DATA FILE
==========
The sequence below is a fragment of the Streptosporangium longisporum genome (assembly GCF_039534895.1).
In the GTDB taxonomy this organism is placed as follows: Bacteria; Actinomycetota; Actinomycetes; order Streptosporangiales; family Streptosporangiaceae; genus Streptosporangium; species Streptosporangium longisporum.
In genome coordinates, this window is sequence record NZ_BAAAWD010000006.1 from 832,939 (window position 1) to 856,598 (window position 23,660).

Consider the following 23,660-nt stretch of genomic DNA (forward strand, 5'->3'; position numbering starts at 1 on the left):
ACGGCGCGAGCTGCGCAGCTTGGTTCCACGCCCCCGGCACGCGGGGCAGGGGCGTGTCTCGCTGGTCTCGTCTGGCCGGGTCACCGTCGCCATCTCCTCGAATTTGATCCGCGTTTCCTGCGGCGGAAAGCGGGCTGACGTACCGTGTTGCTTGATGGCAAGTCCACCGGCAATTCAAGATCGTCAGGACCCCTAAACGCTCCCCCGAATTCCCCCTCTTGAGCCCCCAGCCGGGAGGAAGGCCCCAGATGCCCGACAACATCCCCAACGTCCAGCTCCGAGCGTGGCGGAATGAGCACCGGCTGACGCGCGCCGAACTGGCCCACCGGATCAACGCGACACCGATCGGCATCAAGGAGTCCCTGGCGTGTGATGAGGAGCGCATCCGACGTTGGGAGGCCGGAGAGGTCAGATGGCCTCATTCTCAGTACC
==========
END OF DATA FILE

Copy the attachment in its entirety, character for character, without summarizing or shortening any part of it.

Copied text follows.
The sequence below is a fragment of the Streptosporangium longisporum genome (assembly GCF_039534895.1).
In the GTDB taxonomy this organism is placed as follows: Bacteria; Actinomycetota; Actinomycetes; order Streptosporangiales; family Streptosporangiaceae; genus Streptosporangium; species Streptosporangium longisporum.
In genome coordinates, this window is sequence record NZ_BAAAWD010000006.1 from 832,939 (window position 1) to 856,598 (window position 23,660).

Consider the following 23,660-nt stretch of genomic DNA (forward strand, 5'->3'; position numbering starts at 1 on the left):
ACGGCGCGAGCTGCGCAGCTTGGTTCCACGCCCCCGGCACGCGGGGCAGGGGCGTGTCTCGCTGGTCTCGTCTGGCCGGGTCACCGTCGCCATCTCCTCGAATTTGATCCGCGTTTCCTGCGGCGGAAAGCGGGCTGACGTACCGTGTTGCTTGATGGCAAGTCCACCGGCAATTCAAGATCGTCAGGACCCCTAAACGCTCCCCCGAATTCCCCCTCTTGAGCCCCCAGCCGGGAGGAAGGCCCCAGATGCCCGACAACATCCCCAACGTCCAGCTCCGAGCGTGGCGGAATGAGCACCGGCTGACGCGCGCCGAACTGGCCCACCGGATCAACGCGACACCGATCGGCATCAAGGAGTCCCTGGCGTGTGATGAGGAGCGCATCCGACGTTGGGAGGCCGGAGAGGTCAGATGGCCTCATTCTCAGTACC